The "India" in question is the Indian subcontinent—the land constituting present-day India, Pakistan, Bangladesh, and surrounding countries such as Srī Lanka to the south and Bhutan, Sikkim, Afghanistan, and Nepal to the north. And although philosophy in the sense in question covers much of what is covered by the term philosophy in its contemporary usage in English-speaking countries, it also has a specific use in the Indian context, in which it refers to the thoughts expressed in the literature relating to liberation (mokṣa; nirvāṇa ). In this usage, philosophy, and the philosophical literature of India, is contrasted in Indian thinking with the literature pertaining to other matters, notably the literature concerned with political and social concerns (arthaśāstra ), with interpersonal relations such as the sexual and aesthetic dimensions of love (kāmaśāstra ), and with morals (dharmaśāstra ), each of which has a pertinent literature of its own. The "philosophical" literature of India, then, relates to ultimate concerns, especially how to achieve liberation from rebirths and the nature of a universe in which liberation is possible and available. It is a literature that does not primarily include such Western fields of philosophy as political and social philosophy (for that is artha ), aesthetics (for that is kāma ) and ethics (for that is dharma ). It also does not include the literature concerning the natural and social sciences (although it is arguable that parts of Indian philosophy are offshoots of aspects of early Indian protoscience) or the applied sciences (agriculture, astronomy, and so on); nor does it include the domain of poetry and prose literature.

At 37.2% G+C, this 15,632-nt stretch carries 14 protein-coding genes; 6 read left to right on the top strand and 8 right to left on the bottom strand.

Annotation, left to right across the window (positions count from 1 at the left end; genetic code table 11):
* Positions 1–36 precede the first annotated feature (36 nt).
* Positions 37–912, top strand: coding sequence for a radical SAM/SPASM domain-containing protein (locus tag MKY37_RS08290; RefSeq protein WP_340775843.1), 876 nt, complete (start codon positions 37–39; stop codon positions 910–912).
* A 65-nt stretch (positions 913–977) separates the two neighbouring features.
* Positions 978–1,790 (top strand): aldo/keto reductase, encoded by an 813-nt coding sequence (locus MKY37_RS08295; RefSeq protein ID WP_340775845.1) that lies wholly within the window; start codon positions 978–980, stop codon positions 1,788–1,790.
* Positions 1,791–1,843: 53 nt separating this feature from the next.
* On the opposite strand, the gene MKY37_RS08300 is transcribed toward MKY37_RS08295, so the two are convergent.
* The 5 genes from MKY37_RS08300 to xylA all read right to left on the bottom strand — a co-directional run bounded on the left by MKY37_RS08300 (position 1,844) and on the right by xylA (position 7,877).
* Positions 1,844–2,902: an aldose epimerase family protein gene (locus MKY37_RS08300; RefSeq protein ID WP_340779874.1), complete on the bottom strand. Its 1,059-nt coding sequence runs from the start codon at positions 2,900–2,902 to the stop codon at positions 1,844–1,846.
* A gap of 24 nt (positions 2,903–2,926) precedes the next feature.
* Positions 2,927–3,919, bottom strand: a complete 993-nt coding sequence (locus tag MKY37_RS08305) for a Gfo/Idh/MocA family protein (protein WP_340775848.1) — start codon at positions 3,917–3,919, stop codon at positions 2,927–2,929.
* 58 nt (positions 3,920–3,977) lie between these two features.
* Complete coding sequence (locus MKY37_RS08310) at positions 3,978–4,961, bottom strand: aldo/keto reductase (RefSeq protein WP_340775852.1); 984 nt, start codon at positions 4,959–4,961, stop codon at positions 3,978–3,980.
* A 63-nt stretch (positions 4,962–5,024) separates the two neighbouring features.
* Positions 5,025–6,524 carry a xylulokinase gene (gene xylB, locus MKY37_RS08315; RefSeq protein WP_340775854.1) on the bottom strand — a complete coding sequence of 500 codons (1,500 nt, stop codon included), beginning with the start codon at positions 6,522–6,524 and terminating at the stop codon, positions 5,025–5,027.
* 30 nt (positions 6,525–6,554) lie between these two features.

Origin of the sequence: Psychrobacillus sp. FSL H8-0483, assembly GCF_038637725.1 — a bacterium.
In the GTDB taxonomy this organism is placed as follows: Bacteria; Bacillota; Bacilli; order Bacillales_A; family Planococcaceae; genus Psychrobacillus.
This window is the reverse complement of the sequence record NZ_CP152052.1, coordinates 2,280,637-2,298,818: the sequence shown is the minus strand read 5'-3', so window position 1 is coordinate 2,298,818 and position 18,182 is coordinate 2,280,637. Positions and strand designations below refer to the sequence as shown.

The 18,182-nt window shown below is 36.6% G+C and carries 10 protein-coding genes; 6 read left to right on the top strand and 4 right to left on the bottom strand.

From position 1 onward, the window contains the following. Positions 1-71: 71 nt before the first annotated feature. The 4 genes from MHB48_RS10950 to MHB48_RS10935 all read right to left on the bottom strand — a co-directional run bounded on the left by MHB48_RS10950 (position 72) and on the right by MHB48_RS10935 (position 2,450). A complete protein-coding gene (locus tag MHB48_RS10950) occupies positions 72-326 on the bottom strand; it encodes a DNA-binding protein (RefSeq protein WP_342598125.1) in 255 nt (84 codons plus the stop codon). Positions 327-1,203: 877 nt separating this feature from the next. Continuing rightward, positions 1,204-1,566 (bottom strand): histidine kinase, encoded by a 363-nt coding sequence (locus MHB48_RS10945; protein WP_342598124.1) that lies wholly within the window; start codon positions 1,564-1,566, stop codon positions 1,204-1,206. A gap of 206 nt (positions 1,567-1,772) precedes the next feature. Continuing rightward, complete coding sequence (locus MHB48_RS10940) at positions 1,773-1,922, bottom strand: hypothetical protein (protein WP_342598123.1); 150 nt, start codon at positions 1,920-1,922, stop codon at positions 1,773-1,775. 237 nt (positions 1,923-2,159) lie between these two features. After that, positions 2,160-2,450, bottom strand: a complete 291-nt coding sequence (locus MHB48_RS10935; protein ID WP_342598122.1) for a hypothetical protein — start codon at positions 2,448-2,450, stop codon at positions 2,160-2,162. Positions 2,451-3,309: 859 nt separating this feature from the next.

Whether Indian philosophy overlaps religion or not is a matter of how one thinks of "religion." The majority of the early Indian philosophical systems (darśana ) do not acknowledge, and in some cases explicitly deny, the existence of a supreme being or lord (īśvara ). All classical Indian thinking accepts gods (deva ). They are viewed as unliberated, like humans; they are beings who inhabit other realms and occasionally visit ours. They eventually live out their lengthy period as gods and are reborn into lower realms as humans or even animals. This process is part of the Indian theory of karma—accepted until modern times—according to which selves are beginningless and are caused by their past actions to inhabit a series of bodies ranging from insects (or even plants) up to gods, depending on the particular portion of the stored-up results of past actions (karman ) that becomes activated (prārabdha ) as one enters the next birth.
In what has been dubbed the "bhakti period"—the period beginning around the turn of the second millenium CE, many philosophical viewpoints became inspired by and wedded into one or another religious movement. These movements typically recognize and worship one or more of the Hindu deities such as Śiva or Viṣṇu, and their literature is a mixture of devotional and philosophical concerns. However, the systems that originated in the previous centuries—Sāṁkhya and Yoga, Nyāya and Vaiśeṣika, Pūrvamīmāṁsā and Advaita Vedānta, Buddhism and Jainism—have persisted up to the present. Their literature continues to expand, and for most of them (except Buddhist systems) there are still maṭha s and āśrama s in India where followers devote their lives to the study of one of these systems.
In the "modern" period—from the nineteenth century to the present—the application of the term "Indian philosophy" has become more complex because the British-founded system of higher education has bred a group of philosophers (in the Western sense) who are native South Asians. Because of the broad Western connotation of the terms philosophy and philosophers, among modern Indian philosophers one finds not only academic philosophers but also profound and influential political and social thinkers such as Ramakrishna, Vivekananda, Aurobindo, and even Gandhi.
The Indian Philosophical Literature